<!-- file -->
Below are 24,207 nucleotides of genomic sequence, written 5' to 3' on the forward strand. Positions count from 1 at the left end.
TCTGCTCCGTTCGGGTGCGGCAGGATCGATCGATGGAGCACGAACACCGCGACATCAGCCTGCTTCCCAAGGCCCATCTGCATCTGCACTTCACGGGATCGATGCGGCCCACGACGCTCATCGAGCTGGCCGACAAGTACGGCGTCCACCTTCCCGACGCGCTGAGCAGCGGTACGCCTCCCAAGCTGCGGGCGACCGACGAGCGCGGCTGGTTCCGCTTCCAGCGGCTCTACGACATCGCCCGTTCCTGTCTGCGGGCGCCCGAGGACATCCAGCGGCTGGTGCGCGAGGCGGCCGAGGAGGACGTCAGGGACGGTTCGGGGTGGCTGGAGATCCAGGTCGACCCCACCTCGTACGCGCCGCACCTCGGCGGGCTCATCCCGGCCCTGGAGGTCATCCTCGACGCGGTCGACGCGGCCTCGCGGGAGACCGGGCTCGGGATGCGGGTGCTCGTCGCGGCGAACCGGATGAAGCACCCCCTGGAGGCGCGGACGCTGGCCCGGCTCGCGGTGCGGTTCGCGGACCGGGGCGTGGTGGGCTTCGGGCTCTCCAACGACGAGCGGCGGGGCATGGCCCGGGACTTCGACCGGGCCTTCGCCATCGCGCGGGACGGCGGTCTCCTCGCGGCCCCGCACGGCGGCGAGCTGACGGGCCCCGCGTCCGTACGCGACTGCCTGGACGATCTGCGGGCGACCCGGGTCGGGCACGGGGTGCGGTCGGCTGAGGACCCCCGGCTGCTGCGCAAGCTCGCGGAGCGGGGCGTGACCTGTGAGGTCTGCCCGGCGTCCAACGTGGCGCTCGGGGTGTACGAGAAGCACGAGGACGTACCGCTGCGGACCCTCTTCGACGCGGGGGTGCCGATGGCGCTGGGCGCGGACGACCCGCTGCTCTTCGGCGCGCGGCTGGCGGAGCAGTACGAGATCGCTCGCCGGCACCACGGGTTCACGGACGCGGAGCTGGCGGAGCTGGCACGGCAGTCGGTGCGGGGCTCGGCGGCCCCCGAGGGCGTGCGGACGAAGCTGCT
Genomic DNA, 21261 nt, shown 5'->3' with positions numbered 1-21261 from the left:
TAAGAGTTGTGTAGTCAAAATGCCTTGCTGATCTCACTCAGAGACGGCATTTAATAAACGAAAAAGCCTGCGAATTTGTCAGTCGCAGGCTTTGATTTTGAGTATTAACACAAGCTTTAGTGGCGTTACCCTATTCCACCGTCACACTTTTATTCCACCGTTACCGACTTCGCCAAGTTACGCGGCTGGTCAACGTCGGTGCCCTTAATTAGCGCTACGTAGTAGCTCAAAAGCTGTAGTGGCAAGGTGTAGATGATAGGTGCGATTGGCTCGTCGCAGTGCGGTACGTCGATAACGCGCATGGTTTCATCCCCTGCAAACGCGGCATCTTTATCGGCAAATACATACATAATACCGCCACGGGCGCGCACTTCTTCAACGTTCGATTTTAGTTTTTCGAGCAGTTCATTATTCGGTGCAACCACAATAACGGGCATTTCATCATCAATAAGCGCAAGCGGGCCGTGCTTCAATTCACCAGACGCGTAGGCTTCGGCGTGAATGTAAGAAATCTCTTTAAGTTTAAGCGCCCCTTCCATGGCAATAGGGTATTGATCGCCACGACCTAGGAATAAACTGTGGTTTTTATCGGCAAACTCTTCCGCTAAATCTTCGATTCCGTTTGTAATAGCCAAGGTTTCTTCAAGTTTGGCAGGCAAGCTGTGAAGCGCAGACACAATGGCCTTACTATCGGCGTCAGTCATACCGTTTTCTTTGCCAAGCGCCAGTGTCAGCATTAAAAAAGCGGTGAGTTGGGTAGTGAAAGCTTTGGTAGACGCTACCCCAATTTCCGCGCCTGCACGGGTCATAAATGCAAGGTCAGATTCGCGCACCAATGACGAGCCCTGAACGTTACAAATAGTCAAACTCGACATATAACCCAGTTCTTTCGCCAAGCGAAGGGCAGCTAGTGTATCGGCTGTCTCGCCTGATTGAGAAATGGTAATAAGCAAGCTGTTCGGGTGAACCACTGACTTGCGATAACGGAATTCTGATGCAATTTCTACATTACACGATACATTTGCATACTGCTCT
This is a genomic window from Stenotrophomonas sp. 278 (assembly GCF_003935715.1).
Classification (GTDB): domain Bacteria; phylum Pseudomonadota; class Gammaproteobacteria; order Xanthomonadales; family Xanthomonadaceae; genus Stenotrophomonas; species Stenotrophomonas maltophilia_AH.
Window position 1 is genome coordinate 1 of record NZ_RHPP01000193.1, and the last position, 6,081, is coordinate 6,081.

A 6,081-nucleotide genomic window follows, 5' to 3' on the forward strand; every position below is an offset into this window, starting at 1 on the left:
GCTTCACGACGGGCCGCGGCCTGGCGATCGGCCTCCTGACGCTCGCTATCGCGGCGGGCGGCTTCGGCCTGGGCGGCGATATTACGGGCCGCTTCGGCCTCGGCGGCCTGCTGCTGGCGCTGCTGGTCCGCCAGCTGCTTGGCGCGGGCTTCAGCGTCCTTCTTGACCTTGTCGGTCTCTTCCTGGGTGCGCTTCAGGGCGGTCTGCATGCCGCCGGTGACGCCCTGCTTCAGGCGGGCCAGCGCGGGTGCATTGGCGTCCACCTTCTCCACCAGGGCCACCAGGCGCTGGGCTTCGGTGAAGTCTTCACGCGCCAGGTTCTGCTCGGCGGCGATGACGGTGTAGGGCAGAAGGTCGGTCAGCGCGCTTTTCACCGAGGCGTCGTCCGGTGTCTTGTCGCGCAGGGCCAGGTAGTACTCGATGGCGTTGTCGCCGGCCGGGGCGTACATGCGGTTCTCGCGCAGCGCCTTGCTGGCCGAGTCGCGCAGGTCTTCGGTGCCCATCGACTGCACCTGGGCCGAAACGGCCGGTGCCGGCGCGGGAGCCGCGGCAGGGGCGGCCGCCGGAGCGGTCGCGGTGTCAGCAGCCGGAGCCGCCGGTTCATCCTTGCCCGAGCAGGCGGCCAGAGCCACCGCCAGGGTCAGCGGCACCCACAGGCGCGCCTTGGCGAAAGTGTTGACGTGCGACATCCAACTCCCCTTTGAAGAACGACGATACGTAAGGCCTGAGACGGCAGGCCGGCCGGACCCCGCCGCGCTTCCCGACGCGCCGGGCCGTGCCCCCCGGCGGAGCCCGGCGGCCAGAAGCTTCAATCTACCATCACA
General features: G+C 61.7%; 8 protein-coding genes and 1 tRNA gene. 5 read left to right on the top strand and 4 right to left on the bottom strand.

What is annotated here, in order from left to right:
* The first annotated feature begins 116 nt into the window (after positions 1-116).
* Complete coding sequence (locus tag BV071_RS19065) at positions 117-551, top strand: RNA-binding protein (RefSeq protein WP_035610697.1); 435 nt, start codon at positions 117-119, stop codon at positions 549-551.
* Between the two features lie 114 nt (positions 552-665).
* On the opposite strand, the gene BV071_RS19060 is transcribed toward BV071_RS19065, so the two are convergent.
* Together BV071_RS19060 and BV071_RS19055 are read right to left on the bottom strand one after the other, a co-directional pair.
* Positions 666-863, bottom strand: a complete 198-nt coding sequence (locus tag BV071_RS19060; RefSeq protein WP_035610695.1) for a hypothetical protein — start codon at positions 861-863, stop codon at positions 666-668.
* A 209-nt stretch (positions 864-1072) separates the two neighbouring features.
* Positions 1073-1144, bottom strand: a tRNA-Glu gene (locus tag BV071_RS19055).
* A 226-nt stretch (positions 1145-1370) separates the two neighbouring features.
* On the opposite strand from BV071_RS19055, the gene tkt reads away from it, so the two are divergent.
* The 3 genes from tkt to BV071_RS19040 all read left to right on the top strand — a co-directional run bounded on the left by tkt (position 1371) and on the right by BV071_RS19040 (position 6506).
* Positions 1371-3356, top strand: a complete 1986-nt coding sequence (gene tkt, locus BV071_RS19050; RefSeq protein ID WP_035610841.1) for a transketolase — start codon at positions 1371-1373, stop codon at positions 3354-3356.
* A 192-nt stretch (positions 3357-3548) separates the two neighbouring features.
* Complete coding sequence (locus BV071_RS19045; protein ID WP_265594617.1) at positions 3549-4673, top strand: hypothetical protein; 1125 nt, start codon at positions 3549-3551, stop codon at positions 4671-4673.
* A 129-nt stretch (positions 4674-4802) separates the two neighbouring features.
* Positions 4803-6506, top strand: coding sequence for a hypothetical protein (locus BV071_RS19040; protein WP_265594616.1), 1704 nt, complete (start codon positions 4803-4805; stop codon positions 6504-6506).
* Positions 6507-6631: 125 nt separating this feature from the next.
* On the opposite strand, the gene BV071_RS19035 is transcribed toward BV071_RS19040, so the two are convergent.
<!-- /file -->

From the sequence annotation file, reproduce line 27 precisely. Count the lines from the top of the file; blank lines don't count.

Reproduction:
* Positions 4803-6506, top strand: coding sequence for a hypothetical protein (locus BV071_RS19040; protein WP_265594616.1), 1704 nt, complete (start codon positions 4803-4805; stop codon positions 6504-6506).